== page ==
Tommy Smith on Planet Wave: 'The music composed is directly inspired by the poems and the imagery is manifested in my mind'

Tommy Smith on Planet Wave: 'The music composed is directly inspired by the poems and the imagery is manifested in my mind'

To celebrate poet Edwin Morgan's centenary, the SNJO perform the epic collaboration between Morgan and composer Tommy Smith

Opening with the Big Bang and ending with the Renaissance, Edwin Morgan and Tommy Smith's Planet Wave is an epic work fusing poetry, jazz, visual arts and theatre. Originally performed in 1997, the suite has been revived to celebrate the late Scottish makar's centenary. Backed by the Scottish National Jazz Orchestra, composer and saxophonist Smith is joined up front by actor Niall Greig Fulton, who will read Morgan's poems.

Smith collaborated with Morgan on several projects, beginning with Beasts of Scotland in 1996. The pair remained close friends until Morgan's death in 2010. 'I even got a few poetry lessons from him!' For Planet Wave Smith commissioned 55 poems from Morgan addressing the subject of 'time, creation and our world.' As Smith recounts, their aim was to 'explore in word and music the period from the Big Bang in 20 Billion B.C. to 1543 A.D, the Age of Copernicus.' Along the way, we witness the fall of the dinosaurs and the advent of cavemen, the Great Flood and the building of the pyramids. There's the disturbing spectacle of a Viking funeral, and encounters with Genghis Khan, Ferdinand Magellan and Nicolaus Copernicus.

Tommy Smith on Planet Wave: 'The music composed is directly inspired by the poems and the imagery is manifested in my mind'

Tommy Smith / credit: Aldo Ferrarello

'For Planet Wave I gave Eddie some videos of a historical nature and together we looked at the various points we'd focus on, as we did with Beasts of Scotland a year earlier,' Smith recalls. 'The music composed is directly inspired by the poems and the imagery is manifested in my mind. Eddie would complete a poem and I'd set to work. If I had a question I would phone him.'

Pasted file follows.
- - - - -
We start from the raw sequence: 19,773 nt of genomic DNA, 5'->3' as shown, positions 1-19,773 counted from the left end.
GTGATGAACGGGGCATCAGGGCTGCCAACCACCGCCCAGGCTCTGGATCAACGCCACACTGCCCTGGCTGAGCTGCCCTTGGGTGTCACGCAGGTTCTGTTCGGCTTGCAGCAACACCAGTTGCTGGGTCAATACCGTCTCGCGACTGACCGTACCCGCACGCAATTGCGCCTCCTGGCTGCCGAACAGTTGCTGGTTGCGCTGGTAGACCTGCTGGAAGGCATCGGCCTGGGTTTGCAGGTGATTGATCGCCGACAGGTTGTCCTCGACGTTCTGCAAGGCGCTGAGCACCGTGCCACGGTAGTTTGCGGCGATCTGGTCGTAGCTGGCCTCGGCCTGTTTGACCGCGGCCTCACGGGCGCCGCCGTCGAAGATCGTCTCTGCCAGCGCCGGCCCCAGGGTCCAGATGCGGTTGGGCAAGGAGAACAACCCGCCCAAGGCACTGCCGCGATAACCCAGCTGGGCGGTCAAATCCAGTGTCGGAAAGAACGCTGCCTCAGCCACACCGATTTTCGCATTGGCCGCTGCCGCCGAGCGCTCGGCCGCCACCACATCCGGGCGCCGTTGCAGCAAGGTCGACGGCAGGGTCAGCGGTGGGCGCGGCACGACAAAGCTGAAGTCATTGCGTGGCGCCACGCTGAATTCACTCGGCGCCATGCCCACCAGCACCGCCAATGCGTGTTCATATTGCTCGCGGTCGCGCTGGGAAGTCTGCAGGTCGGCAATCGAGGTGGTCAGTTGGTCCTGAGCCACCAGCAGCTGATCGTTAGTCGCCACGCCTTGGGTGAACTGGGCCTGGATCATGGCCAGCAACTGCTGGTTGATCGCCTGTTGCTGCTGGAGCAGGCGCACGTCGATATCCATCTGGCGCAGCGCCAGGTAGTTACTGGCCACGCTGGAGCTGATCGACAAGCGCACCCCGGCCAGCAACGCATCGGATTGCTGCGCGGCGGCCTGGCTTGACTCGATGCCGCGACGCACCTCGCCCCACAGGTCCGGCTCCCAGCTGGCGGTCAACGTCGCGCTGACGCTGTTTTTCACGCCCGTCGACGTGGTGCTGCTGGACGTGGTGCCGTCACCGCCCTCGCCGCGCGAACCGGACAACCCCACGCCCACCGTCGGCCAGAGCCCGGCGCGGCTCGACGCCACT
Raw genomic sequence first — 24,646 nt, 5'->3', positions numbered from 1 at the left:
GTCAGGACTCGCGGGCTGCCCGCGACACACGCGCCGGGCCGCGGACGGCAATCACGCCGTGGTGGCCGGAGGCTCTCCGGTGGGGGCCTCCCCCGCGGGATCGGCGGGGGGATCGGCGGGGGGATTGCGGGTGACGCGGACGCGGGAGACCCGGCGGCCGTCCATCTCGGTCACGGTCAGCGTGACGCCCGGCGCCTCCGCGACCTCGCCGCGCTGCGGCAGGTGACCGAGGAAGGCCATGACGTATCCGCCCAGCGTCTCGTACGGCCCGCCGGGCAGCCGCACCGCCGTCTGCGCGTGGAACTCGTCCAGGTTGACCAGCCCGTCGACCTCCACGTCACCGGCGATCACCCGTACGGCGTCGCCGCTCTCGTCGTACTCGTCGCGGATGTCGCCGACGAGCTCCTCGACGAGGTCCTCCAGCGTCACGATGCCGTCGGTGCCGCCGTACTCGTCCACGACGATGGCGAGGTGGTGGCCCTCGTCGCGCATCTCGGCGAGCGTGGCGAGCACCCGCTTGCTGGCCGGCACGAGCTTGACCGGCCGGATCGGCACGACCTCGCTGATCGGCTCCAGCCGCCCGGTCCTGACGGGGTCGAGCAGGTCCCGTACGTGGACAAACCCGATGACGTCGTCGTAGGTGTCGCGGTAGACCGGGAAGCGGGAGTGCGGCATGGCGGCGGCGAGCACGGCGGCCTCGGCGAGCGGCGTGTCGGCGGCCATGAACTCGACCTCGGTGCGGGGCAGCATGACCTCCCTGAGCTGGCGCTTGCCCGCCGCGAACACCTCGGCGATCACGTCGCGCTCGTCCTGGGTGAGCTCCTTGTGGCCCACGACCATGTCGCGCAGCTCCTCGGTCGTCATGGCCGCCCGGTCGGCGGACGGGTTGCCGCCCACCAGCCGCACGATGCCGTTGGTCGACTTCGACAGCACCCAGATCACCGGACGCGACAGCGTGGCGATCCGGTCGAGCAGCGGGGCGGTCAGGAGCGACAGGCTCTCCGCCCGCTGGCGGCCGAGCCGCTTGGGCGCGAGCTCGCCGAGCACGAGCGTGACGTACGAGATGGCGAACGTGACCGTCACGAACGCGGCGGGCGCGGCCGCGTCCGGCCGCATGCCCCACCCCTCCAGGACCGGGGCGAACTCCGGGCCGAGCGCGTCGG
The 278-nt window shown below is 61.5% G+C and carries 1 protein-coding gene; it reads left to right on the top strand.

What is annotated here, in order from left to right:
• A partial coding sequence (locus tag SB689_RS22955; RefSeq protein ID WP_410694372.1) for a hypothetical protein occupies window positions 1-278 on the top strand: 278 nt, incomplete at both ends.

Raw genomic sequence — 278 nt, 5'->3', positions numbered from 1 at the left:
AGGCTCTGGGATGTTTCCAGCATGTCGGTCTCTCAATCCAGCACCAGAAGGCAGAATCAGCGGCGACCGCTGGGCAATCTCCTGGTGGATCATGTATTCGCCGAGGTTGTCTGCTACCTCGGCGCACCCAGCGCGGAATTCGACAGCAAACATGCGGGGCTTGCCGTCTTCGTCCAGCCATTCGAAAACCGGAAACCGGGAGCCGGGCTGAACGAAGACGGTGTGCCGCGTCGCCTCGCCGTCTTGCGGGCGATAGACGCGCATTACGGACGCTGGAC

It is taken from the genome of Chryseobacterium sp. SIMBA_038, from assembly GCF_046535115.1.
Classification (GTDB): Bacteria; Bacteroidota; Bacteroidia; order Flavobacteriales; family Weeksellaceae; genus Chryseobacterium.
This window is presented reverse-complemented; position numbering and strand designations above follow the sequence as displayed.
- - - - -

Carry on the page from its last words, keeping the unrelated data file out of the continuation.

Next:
Beasts of Scotland was written for a sextet, but for Planet Wave, Smith wanted to create music for a larger ensemble. 'My compositional style and approach was taking an ever more challenging route. Collaboration was always present. I expanded the band to three trumpets, four saxes, two trombones, piano/effects, electric/acoustic bass, drums/percussion. I also used a lot of samples: wind, thunder, rain, explosions, meteors, horns, weird sounds. The music is pretty contemporary for its time and we'll see if it remains so today. Bringing visual art, poetry, and music together. When you have these elements the music can be pure and the audience can relate, however contemporary it is.'

The poems are written from the perspective of an omniscient being, 'a spirit, a shaman', who Smith stresses is not god – Morgan was an atheist – but can be interpreted as such if you are a believer. Inhabiting that spirit is Fulton, who last performed with Smith for the SNJO's celebration of poet, playwright and jazz pianist Tom McGrath in 2017. 'I was aware Niall is a Morgan fan. When I offered him the role he gladly grabbed it, holding off any other work. Niall and I have spoke for centuries about Planet Wave and I know that he is going to be stellar.'

Queen's Hall, Edinburgh, Fri 21 Feb; City Halls, Glasgow, Sat 22 Feb; The Sanctuary, Queen's Cross Church, Aberdeen, Sunday 23 February.

Scottish National Jazz Orchestra: Planet Wave

by Tommy Smith & Edwin Morgan featuring actor Niall Greig Fulton Celebrate Edwin Morgan’s centenary as the SNJO perform the colossal work ‘Planet Wave’: an extraordinary collaboration between ex poet-laureate Morgan and composer Tommy Smith. Through music, theatre, sound effects and poetry, explore waves of history…

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